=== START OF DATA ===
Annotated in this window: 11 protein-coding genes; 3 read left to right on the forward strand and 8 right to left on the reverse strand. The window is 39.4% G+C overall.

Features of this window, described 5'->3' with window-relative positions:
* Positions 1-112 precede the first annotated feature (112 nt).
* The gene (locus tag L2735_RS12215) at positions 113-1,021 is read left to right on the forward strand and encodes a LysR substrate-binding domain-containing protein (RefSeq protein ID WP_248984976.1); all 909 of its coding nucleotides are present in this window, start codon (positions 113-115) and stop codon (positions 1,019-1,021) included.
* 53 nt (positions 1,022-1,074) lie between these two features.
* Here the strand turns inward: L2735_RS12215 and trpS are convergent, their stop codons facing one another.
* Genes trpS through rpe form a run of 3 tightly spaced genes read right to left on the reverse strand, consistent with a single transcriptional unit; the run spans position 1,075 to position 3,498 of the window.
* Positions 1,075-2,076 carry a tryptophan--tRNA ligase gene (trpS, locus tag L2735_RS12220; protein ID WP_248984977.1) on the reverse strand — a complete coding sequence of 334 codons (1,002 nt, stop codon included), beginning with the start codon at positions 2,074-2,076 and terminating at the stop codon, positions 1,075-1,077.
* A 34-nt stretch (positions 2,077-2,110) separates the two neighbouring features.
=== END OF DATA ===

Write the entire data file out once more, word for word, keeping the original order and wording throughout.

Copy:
Annotated in this window: 11 protein-coding genes; 3 read left to right on the forward strand and 8 right to left on the reverse strand. The window is 39.4% G+C overall.

Features of this window, described 5'->3' with window-relative positions:
* Positions 1-112 precede the first annotated feature (112 nt).
* The gene (locus tag L2735_RS12215) at positions 113-1,021 is read left to right on the forward strand and encodes a LysR substrate-binding domain-containing protein (RefSeq protein ID WP_248984976.1); all 909 of its coding nucleotides are present in this window, start codon (positions 113-115) and stop codon (positions 1,019-1,021) included.
* 53 nt (positions 1,022-1,074) lie between these two features.
* Here the strand turns inward: L2735_RS12215 and trpS are convergent, their stop codons facing one another.
* Genes trpS through rpe form a run of 3 tightly spaced genes read right to left on the reverse strand, consistent with a single transcriptional unit; the run spans position 1,075 to position 3,498 of the window.
* Positions 1,075-2,076 carry a tryptophan--tRNA ligase gene (trpS, locus tag L2735_RS12220; protein ID WP_248984977.1) on the reverse strand — a complete coding sequence of 334 codons (1,002 nt, stop codon included), beginning with the start codon at positions 2,074-2,076 and terminating at the stop codon, positions 1,075-1,077.
* A 34-nt stretch (positions 2,077-2,110) separates the two neighbouring features.